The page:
“I started university in September and I have CP…”

By Disability, Lifestyle, Mik Scarlet, The Love Lounge No Comments
I have just started university this September in Bournemouth. I have CP with limited movement in my hands and slurred speech. I have been getting involved in all the freshers events and enjoyed meeting people. There’s a girl who lives in my block in halls who has been incredibly kind to me and we have struck up a close friendship. I really fancy her and would love something more. Can I tell her this? I’m worried she’s just being nice to me because I’m the disabled kid.
Brendan

 

My advice Brendan is go for it! I remember thinking that people I really fancied were only being nice to me because I was disabled, and I didn’t take the chance. Years later I met them and they were rather cross when I told them how I used to feel, as they felt that way too. It’s too easy to think negatively, but if you don’t take the chance you’ll never know. It’s far worse to regret stuff you didn’t do than the stuff you did! Trust me, as an old duffer I give you this advice from experience. Best bet is to ask her out for a meal, and then slip in a kind of “I know it sounds a bit crap, but I really fancy you. I don’t want to to mess up our friendship, but I also would hate to miss out on this being something more, so I thought I’d ask just in case you fancy me too” kind of thing. If she isn’t into you that way, then you still have a mate, and maybe she can set you up with one of her mates… but she might say “yes, I fancy you too” and off you go. Either way, no one looses… and you might win! Always jump, because no one really wins playing safe!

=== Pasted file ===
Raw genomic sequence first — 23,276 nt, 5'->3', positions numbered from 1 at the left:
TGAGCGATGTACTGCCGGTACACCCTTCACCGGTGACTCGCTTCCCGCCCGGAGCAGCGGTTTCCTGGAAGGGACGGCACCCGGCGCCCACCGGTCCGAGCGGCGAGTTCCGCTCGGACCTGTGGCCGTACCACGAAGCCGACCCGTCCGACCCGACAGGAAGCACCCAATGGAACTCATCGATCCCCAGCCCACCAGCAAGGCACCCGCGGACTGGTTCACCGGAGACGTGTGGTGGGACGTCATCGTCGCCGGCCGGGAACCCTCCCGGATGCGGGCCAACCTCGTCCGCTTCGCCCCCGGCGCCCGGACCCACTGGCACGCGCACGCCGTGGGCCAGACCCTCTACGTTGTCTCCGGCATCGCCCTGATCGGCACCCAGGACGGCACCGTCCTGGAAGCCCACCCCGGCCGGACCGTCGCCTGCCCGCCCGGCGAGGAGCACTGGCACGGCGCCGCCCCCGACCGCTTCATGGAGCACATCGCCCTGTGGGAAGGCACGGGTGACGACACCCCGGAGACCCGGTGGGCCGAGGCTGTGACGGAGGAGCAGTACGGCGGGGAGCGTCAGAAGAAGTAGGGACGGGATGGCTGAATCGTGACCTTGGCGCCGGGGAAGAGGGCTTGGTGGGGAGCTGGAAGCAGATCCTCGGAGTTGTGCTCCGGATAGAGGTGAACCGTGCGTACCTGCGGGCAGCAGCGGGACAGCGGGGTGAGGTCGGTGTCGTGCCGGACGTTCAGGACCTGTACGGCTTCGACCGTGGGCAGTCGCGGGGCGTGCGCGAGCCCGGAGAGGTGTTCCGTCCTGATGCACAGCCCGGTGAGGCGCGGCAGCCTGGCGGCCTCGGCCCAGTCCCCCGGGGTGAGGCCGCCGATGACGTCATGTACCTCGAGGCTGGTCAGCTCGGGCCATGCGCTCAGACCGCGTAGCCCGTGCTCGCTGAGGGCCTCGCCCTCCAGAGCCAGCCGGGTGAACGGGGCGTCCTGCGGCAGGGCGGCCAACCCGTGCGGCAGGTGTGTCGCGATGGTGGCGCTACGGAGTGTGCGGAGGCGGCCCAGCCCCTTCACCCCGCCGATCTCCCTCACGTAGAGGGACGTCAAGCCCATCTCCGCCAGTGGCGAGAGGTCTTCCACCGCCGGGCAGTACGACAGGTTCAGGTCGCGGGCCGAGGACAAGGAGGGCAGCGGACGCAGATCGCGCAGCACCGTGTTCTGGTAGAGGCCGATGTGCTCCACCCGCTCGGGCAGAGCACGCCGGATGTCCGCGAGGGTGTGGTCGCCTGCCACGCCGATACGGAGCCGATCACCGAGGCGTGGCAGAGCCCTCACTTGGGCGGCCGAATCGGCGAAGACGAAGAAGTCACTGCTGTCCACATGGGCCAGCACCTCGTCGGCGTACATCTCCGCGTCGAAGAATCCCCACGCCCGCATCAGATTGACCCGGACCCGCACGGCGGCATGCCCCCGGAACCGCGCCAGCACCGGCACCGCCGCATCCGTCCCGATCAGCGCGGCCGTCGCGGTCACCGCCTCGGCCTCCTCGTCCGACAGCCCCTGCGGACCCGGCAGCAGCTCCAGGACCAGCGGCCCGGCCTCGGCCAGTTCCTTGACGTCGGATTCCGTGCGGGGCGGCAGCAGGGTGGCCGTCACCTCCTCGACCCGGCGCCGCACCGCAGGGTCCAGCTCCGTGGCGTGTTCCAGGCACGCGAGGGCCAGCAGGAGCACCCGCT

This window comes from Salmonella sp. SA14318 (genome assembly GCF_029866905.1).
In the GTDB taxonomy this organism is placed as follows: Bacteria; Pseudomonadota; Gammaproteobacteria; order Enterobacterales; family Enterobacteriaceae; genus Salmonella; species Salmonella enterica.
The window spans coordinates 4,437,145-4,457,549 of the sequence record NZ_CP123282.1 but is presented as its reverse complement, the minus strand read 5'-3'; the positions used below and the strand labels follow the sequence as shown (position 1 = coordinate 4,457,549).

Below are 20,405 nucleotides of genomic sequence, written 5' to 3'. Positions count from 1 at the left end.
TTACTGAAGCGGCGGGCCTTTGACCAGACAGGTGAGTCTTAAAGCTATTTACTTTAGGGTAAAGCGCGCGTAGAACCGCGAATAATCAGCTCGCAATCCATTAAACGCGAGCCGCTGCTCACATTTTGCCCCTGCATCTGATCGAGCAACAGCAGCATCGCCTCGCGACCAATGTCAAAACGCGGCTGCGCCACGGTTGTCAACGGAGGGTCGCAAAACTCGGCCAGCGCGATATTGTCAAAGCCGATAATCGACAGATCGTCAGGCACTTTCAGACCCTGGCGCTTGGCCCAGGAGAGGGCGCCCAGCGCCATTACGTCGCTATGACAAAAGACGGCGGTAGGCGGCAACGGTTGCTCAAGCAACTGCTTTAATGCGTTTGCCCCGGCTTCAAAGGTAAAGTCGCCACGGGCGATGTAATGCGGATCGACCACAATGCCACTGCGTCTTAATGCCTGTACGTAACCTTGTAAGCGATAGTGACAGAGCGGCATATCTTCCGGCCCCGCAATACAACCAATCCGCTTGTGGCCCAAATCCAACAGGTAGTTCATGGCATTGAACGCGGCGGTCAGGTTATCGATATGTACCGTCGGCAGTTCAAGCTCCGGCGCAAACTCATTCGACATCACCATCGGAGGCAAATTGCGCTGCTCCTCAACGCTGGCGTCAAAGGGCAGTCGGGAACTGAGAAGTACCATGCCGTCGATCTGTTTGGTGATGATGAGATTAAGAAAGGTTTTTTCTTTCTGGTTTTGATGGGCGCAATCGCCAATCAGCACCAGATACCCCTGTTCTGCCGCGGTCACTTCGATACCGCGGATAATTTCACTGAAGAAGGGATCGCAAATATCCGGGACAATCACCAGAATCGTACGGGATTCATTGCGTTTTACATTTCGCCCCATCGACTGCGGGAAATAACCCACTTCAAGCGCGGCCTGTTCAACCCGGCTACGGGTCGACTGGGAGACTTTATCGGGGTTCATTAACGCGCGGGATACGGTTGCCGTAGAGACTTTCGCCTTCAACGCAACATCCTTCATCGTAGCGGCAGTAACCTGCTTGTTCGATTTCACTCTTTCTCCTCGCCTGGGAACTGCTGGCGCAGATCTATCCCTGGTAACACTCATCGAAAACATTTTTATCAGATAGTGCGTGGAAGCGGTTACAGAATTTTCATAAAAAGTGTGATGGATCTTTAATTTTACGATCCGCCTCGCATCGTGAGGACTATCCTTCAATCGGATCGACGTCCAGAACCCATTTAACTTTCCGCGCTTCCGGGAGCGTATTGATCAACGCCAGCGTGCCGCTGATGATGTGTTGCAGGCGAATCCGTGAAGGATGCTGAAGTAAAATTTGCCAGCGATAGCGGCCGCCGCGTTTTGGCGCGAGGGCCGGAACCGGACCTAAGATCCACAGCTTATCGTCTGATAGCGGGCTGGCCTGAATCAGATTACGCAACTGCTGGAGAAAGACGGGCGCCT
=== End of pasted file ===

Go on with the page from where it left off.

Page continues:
Also, I learned along the way that just because we are disabled doesn’t make us less fanciable, either as a bit of fun or potential life partners. We are damn great, and anyone who gets us is damn lucky! – Mik

“I’m a single mum and I suffer chronic pain and spinal problems…”

By Emily Yates, Mik Scarlet, The Love Lounge No Comments
 Hello there,I’ve just read an article about your organisation and wondered if you could help me. I’m a single mum and I suffer chronic pain and spinal problems and things are hard. The pains debilitating and I’m very lonely. Is there any service you can offer me, put me in touch with likewise people with disabilities. I’m not sure if this is something you offer.
Kindest regards, Rachael

 

 Hi Rachael, many thanks for writing in to us at the Love Lounge.
Sorry to hear of your struggles, but great that you’ve written in to us, and you’re wanting things to change.
Pain is such a tough thing to deal with, and for us to give advice on, as it really does differ for everyone! If it’s really debilitating and affecting your life so severely, I’d suggest having a chat with your doctor to see if anything else can be done. In terms of getting yourself out there and kicking that loneliness into touch, what really works for several people I know is planning ahead – having dates in the diary to look forward to, and being able to factor in ‘rest days’ or even ‘rest hours’ into your day so that these dates in the diary (hopefully) end up being events you can attend and enjoy without too much pain or worry.  When there isn’t anything huge to look forward to, could your friends come to you instead of meeting you for coffee in town, just so you can socialise and still be in control if pain really strikes?